Wadada Leo Smith and Henry Kaiser's Yo Miles! band completes a trilogy with the release of Up River, their latest double-disc dive into the exotic and sensual world of Miles Davis's first electric period, circa 1969-75. Once again they take some of the fiercest and most revolutionary music of the 20th Century and manage to reimagine it while remaining faithful to the earth-rending originals. And, speaking of originals, as with the past collections, they go beyond tribute band status to compose new works that uncannily match the menace and majesty of the originals.
First heard on Big Fun, "Go Ahead John pulses and throbs with Steve Smith's hot coal-walking interplay with percussionist Karl Parazzo. Languid, out of time guitar chord cricket chirp distortion pans through the channels, buoying Smith's poetically economical reading. Electric Prunes fuzztone guitar slashes the groove, yanking, shuddering, and wailing. Greg Osby follows suit with a wild run, then the band slows it down and Smith smolders the blues. Osby takes it uptown, with Michael Manring prowling on bass.
Osby and Zakir Hussain on tabla create a beautiful duet to open the "On the Corner Jam, then the crunch and burn kick in. Hussain and Perazzo throw skins at each other and Osby duets with a spidery Kaiser. Smith breathes with Hussein to end it. "What I Say (from Live-Evil) unleashes Manring and Coster, the latter fast and fluid. Smith blows jagged electric trumpet through the steaming ensemble, and Kaiser and Coster mess around.
Tatu/Agharta Funk opens disc two with headlong drive, and John Tchicai struts the tenor, preceding Smith and Kaiser's hardcore duo. Osby owns "Tune In 5/One Phone Call, a potent rave. He also fronts "Corrado, a lurching rarity unreleased until recently. The atmospheric original jam "Macero quickly gives way to the measured meditation of "Yesterfunk.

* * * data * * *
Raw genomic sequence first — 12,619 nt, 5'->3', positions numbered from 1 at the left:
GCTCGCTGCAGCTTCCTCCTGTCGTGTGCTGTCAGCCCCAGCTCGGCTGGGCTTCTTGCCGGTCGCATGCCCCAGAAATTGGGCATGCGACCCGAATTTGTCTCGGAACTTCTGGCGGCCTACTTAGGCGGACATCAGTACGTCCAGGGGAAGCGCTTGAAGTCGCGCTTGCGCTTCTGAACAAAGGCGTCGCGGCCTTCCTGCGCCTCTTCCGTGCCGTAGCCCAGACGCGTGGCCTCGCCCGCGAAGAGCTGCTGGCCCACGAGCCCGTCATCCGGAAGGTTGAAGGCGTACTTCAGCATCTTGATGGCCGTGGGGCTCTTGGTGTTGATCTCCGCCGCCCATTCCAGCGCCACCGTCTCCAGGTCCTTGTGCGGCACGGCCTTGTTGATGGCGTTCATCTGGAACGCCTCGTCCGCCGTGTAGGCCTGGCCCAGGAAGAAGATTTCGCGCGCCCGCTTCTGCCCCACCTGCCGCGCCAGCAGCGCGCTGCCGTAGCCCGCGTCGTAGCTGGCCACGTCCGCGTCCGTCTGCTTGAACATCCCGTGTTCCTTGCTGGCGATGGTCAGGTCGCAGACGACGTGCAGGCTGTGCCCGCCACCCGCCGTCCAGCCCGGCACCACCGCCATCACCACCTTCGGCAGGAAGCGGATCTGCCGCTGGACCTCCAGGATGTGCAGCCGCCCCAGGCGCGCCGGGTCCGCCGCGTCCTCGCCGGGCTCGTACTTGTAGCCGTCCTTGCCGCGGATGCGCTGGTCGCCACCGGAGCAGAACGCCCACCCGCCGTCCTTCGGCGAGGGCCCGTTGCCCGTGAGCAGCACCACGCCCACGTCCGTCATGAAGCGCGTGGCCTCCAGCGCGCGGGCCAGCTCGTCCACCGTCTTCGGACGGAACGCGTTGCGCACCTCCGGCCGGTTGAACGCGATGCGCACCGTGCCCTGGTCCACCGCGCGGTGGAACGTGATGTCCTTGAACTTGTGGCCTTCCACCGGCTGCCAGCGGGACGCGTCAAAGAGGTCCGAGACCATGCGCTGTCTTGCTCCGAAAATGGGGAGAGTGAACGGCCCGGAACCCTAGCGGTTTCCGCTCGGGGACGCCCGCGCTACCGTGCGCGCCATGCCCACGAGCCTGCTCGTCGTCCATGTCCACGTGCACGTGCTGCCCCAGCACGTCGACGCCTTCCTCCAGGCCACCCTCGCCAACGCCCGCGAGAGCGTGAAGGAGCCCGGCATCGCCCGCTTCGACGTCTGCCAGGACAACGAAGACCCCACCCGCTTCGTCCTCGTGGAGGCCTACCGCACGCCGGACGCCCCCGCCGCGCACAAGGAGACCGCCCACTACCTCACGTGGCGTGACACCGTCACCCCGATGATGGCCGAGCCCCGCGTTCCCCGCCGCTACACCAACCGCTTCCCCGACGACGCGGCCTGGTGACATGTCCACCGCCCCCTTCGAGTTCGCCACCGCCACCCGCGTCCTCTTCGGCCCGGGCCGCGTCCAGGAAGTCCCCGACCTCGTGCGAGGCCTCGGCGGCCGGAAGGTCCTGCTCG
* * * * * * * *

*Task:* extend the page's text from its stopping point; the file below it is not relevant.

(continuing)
Smith's stunning "Thunder and Lightning follows, with an orchestral sound in hyperfunk. Tchicai quickly makes it something special, with Osby contributing interstellar R&B. The ROVA Saxophone Quartet fattens the riff of "Black Satin (Slight Return) (from On the Corner). David Creamer contributes fast-fingered guitar and Coster flies on organ.
Beautifully recorded as an SACD hybrid, these tracks were performed live in the studio, as opposed to the cut and paste job many of the these tracks received on Davis' original versions. If only these guys could bring this music on tour...
Track Listing: Disc One: Go Ahead John; On the Corner Jam; What I Say; Bitches Brew
Disc Two: Tatu/Agharta Funk; Tune in 5/One Phone Call; Corrado; Macero; Yesterfunk;
Thunder & Lightning; Jabali (Part III); Black Satin (slight return)
Personnel: Wadada Leo Smith (electric and acoustic trumpets), Henry Kaiser (electric guitar), Michael
Manring (bass), Steve Smith (drums), Chris Muir (electric guitar), Tom Coster (keyboards),
Karl Perazzo (percussion), Greg Osby (alto saxophone), John Tchicai (tenor and soprano
saxophones), Mike Keneally (electric guitar). Guests: Zakir Hussain (tabla and percussion
on On the Corner Jam"), ROVA Sax Quartet.
(Bruce Ackley, Steve Adams, Larry Ochs, John Raskin on Black Satin"), Dave Creamer
(electric guitar on Black Satin")
I met Erroll Garner at The Theatrical Grill in Cleveland a few hours before our family was to see him on stage at Severance Hall. That was 45 years ago and I was only 15! I spotted him nearby in a booth wearing a beautiful tux with a great white napkin draped over him! I was a little nervous as I approached him (he was eating shrimp cocktail) and said, Mr
I met Erroll Garner at The Theatrical Grill in Cleveland a few hours before our family was to see him on stage at Severance Hall. That was 45 years ago and I was only 15! I spotted him nearby in a booth wearing a beautiful tux with a great white napkin draped over him! I was a little nervous as I approached him (he was eating shrimp cocktail) and said, Mr. Garner, I love playing the piano... is there any advice you could give me?'' He hesitated, then looked back at me and said, Keep playin' and don't stop!'' That was great advice because at 60 years old, I'm still playin' and haven't stopped!